Published online by Cambridge University Press: 27 January 2016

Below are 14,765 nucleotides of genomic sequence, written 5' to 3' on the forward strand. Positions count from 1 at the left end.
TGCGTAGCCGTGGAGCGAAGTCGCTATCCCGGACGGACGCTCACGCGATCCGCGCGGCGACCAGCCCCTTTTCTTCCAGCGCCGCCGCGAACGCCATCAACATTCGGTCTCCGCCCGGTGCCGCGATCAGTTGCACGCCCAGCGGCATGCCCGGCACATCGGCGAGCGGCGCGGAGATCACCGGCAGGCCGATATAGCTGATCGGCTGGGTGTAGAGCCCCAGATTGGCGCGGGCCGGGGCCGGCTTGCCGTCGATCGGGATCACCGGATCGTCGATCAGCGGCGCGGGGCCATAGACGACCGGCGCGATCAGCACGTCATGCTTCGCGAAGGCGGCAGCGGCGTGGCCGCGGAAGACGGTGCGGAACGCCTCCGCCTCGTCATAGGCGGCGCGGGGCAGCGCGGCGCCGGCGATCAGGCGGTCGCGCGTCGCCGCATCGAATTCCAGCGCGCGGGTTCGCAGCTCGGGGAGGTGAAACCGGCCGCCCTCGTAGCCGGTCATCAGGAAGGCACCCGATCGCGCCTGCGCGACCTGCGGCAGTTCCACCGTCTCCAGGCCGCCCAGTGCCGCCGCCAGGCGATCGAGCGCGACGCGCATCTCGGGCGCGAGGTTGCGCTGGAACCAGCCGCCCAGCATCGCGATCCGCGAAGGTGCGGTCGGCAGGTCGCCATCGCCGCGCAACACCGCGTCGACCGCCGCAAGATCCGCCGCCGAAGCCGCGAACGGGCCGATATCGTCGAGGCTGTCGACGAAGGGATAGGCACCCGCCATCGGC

The Swiss Airforce is operating F/A-18C/D Aircraft since 1997. Since the aircraft’s structural design is different from the version operated by the US Navy it was necessary to carry out a structural integrity study (ASIP) which was done by The Boeing Company in St. Louis. To validate this study a full scale fatigue test facility was build at RUAG and operated from 2003 to 2005. When operating this facility difficulties were encountered with the aerodynamic loads data provided by Boeing (insufficient, not well documented, questionable data). As a result RUAG looked for alternative methods to provide the aerodynamic loads, and a large investment was made in the development of a Computational Fluid Dynamics (CFD) tool. The Navier Stokes Multi Block (NSMB) solver, which was developed in an international collaboration, was adopted. In a first phase the code was validated by comparing results of CFD calculations with wind-tunnel results, results from literature and flight test data results. In the second phase, discussed in this paper, a Fluid Structure Interaction (FSI) tool was developed to permit unsteady aero-elastic simulations. Particular attention is focused on the vertical tail since this component of the F/A-18 fighter is very sensitive to fatigue due to unsteady loads generated by buffeting phenomena.